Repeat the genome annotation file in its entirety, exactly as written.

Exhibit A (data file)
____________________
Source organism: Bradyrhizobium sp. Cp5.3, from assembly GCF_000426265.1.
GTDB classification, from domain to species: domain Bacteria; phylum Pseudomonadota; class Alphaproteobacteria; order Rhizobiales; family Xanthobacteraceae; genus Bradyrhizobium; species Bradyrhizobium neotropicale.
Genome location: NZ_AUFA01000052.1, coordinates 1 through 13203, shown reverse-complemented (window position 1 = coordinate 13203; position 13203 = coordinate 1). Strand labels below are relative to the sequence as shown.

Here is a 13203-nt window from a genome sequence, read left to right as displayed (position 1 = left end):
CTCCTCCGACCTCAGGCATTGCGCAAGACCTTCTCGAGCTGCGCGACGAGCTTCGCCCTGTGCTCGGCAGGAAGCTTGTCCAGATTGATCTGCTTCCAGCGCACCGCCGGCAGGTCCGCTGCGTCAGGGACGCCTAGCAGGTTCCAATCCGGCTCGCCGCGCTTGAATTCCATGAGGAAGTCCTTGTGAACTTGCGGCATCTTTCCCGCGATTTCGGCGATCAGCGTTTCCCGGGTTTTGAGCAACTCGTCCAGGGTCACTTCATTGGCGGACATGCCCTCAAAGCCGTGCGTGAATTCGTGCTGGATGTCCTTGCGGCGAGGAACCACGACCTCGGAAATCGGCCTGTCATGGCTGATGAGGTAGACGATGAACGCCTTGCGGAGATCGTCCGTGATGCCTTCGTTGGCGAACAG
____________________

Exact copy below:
Source organism: Bradyrhizobium sp. Cp5.3, from assembly GCF_000426265.1.
GTDB classification, from domain to species: domain Bacteria; phylum Pseudomonadota; class Alphaproteobacteria; order Rhizobiales; family Xanthobacteraceae; genus Bradyrhizobium; species Bradyrhizobium neotropicale.
Genome location: NZ_AUFA01000052.1, coordinates 1 through 13203, shown reverse-complemented (window position 1 = coordinate 13203; position 13203 = coordinate 1). Strand labels below are relative to the sequence as shown.

Here is a 13203-nt window from a genome sequence, read left to right as displayed (position 1 = left end):
CTCCTCCGACCTCAGGCATTGCGCAAGACCTTCTCGAGCTGCGCGACGAGCTTCGCCCTGTGCTCGGCAGGAAGCTTGTCCAGATTGATCTGCTTCCAGCGCACCGCCGGCAGGTCCGCTGCGTCAGGGACGCCTAGCAGGTTCCAATCCGGCTCGCCGCGCTTGAATTCCATGAGGAAGTCCTTGTGAACTTGCGGCATCTTTCCCGCGATTTCGGCGATCAGCGTTTCCCGGGTTTTGAGCAACTCGTCCAGGGTCACTTCATTGGCGGACATGCCCTCAAAGCCGTGCGTGAATTCGTGCTGGATGTCCTTGCGGCGAGGAACCACGACCTCGGAAATCGGCCTGTCATGGCTGATGAGGTAGACGATGAACGCCTTGCGGAGATCGTCCGTGATGCCTTCGTTGGCGAACAG